They also found that 91% of people aged 65 and older prefer the word “dedicated” to “passionate”. And that while those under 40 prefer “live the life you want” over “achieve objectives”, people older than 40 prefer the opposite. 

Every niche has quirks like this. It’s up to you to find what your market prefers. 

12. Emotion must be present in your marketing. 

Neuroscience proves that people make the bulk of their decisions (including hiring a financial advisor) unconsciously. Their subconscious processes an enormous amount of data and leads them to an intuitive feeling about whether they should say “yes” to a decision. 

Harvard Business School professor Gerald Zaltman goes as far as to say 95% of our purchase decisions take place unconsciously. 

13. Prospecting should be about filtering. 

Most people believe prospecting is about gathering the biggest list of people you can possibly gather. 

Not so. 

Prospecting is about ruthlessly qualifying everyone in your list until you’re left with only the people who want to work with you. One of the best ways to do this is with email marketing. Think about it… 

If someone reads an email from you and you have your calendar link at the bottom, do you think an uninterested prospect will schedule an appointment? 

Of course not! 

Which means that - by definition - the only people who set appointments with you are the ones interested in some way.

14. Marketing companies tend to overcomplicate things.

Here’s a dirty little secret: there are entire segments of the marketing “expert!” population that makes its money on making marketing as complicated as possible. 

After all, if you can’t understand it, you’re more likely to fork over wheelbarrows of cash to have them do it for you. 

In my experience, the best marketing is drop-dead simple. So simple, in fact, that many “experts!” have told me it shouldn’t work. 

Lol. The joke’s on them. It works better than anything they can dream up.

15. Longer lead magnets work better than short ones. 

Some of my lead magnets include an 80+ page PDF and a 90-minute webinar. 

Most people recommend little checklists or short, 45-minute webinars. 


Do I know something they don’t know?

16. You’re likely being influenced by the anchoring bias. 

Let’s play a guessing game… 

Do you think the tallest tree in the world is taller or shorter than 1,000 feet? 

Go ahead, answer the question in your head. 

The tallest tree in the world is…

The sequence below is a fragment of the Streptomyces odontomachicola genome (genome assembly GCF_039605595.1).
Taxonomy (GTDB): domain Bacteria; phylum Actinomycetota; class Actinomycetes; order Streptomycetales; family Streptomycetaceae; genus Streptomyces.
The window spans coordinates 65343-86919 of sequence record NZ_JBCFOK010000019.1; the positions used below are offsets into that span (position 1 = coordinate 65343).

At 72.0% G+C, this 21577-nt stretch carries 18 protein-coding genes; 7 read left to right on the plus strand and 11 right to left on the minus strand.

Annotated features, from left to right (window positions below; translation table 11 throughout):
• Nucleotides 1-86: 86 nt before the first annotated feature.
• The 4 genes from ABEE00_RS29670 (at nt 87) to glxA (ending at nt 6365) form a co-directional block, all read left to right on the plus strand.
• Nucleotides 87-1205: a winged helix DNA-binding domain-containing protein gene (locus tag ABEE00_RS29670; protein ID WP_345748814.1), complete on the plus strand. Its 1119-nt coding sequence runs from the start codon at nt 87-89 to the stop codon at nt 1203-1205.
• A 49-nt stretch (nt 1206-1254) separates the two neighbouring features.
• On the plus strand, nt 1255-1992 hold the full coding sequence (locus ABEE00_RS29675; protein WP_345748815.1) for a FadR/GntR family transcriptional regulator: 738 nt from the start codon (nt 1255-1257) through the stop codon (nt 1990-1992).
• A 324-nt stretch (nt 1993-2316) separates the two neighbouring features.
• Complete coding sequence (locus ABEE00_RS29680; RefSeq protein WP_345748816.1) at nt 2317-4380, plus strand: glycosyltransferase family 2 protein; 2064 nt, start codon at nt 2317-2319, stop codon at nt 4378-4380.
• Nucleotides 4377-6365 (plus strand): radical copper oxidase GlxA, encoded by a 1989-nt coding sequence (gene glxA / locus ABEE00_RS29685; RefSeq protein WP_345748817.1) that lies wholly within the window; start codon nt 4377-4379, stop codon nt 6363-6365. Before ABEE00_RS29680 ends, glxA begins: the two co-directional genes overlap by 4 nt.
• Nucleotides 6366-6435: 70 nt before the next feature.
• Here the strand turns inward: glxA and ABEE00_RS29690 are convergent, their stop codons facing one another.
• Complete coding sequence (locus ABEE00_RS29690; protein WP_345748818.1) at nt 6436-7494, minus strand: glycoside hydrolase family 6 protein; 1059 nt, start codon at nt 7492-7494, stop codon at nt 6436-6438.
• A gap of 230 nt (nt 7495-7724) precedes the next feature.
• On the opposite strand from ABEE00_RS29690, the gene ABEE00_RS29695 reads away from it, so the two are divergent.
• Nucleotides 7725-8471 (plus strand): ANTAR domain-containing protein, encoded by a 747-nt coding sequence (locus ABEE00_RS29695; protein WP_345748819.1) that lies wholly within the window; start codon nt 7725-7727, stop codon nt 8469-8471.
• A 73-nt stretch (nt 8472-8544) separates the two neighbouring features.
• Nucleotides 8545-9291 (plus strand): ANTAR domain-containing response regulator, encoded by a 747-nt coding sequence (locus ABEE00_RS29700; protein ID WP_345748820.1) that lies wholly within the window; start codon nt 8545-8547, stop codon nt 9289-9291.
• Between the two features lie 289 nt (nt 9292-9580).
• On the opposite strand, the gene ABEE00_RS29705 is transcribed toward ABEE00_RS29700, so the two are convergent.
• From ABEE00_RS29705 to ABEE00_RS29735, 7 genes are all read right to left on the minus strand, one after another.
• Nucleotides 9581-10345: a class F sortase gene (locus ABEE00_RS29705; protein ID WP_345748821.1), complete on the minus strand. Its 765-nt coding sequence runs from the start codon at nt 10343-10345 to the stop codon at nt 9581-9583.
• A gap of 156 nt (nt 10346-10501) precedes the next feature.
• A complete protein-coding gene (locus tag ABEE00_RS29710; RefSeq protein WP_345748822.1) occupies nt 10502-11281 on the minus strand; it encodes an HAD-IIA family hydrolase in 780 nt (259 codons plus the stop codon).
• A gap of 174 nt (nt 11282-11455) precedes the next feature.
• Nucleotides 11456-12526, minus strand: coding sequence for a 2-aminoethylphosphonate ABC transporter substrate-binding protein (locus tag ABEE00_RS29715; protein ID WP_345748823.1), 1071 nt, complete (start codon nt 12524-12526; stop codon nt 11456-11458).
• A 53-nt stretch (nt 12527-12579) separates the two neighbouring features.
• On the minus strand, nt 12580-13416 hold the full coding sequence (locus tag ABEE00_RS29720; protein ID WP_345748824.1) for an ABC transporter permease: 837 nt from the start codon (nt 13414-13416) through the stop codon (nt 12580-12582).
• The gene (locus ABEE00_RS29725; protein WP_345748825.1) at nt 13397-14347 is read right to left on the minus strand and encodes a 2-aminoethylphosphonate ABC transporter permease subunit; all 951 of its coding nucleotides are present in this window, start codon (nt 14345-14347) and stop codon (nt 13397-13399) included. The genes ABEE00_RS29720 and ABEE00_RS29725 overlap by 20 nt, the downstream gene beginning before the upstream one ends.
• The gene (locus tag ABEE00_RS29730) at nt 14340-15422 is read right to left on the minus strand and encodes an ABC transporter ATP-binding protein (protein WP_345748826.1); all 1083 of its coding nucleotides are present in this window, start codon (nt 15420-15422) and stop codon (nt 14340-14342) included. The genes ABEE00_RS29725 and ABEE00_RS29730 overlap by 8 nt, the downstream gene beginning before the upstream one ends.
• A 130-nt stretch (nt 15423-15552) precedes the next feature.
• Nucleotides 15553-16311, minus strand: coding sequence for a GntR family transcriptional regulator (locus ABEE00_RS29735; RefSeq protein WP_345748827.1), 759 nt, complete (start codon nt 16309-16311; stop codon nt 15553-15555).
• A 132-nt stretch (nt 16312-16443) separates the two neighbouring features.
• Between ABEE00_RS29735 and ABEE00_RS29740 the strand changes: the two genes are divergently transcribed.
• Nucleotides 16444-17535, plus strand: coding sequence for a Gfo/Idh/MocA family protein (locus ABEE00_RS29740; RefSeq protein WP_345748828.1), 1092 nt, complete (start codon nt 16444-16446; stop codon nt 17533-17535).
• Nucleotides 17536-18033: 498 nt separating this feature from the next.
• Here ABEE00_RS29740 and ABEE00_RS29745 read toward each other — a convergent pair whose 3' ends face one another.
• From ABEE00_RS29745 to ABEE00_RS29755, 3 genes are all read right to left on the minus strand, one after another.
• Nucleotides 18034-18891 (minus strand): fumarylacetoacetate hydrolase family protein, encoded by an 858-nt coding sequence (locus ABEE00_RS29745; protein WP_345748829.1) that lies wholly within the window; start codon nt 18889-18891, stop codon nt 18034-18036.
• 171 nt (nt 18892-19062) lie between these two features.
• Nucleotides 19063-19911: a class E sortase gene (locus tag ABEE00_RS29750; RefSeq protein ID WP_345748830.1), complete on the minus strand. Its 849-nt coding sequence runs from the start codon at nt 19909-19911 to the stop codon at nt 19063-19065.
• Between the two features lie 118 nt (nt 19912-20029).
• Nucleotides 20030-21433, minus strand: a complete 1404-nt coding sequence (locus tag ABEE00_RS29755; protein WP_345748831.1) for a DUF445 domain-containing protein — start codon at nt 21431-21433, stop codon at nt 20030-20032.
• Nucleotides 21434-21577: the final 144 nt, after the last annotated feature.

Drumroll, please… 

379 feet! 

Your answer was probably influenced by the “1,000” anchor I put in your head. 

This is known as the anchoring bias, and it costs people money when they anchor their goals based on their previous achievements. This is common with income goals. For example, if you made $100,000 last year, you might convince yourself that a goal of $120,000 is good for next year. 

It doesn’t have to be this way. You don’t have to think linearly. 

Marketing is beautiful because - if done correctly - it allows for exponential growth. Especially if you master something like online advertising. Fortunately, I’ve put together a free 42-minute video about how financial advisors can run better ads, which you can find here: How Financial Advisors Can Run Profitable Online Ads

17. Marketing is psychology mixed with math. 

I talk a lot about the psychology behind marketing (I even have a degree in psychology), but I’d be remiss if I didn’t acknowledge math’s critical role. 

Most marketing comes down to knowing how much it costs you to acquire a client and how much you make from said client. 

If you make $5,000 per client, you shouldn’t fret about spending the equivalent of $500 per client. It makes no sense. 

Yet, I’ve seen some advisors moan and complain about how marketing is “too expensive!” when they easily make their money back and then some. 

18. 58% of Barron’s Top 100 independent financial advisors use email marketing. 

This statistic is mind-blowing because, in my experience, fewer than 20% of independent financial advisors are leveraging the incredible power of email. 

The fact that advisors on Barron’s Top 100 list are 3X as likely to use email should tell you something. 

19. Most financial advisors screw up their “contact” pages. 

From 2017 to 2020, I offered a website review service for $497. 

I would record a ten-minute video critiquing a financial advisor’s website and I would give specific, actionable advice on how to make the website better. 

However, I kept seeing the same things over and over. 

ESPECIALLY on the “contact” page. 

If you think your contact page is merely a place for people to reach out to you or request more information, I guarantee you’re leaving money on the table.

20. These three pages matter more than everywhere else on your website.

Your homepage, your “about us” page, and your “contact” page. 

If you don’t believe me, check your analytics. Look at your most-visited pages. 

I’ll wait. 

You’ll almost certainly see those three pages in your top five. 

Now, the biggest mistake financial advisors make with these pages is not having them work together.

Remember how I told you I did those website reviews? Well, 99% of the time I saw advisors treat these pages as if they were isolated from each other. 

This is the wrong move. 

Because when someone visits your website, that visitor is likely to go to all three of those pages… in order… 

This means you can immediately make your website more effective by having these three pages work together. 

It’s something almost NOBODY is doing. And it’s a way for smart financial advisors to gain a serious edge over their competitors. 

Related: 5 Daily Marketing Habits That Can Get Financial Advisors More Clients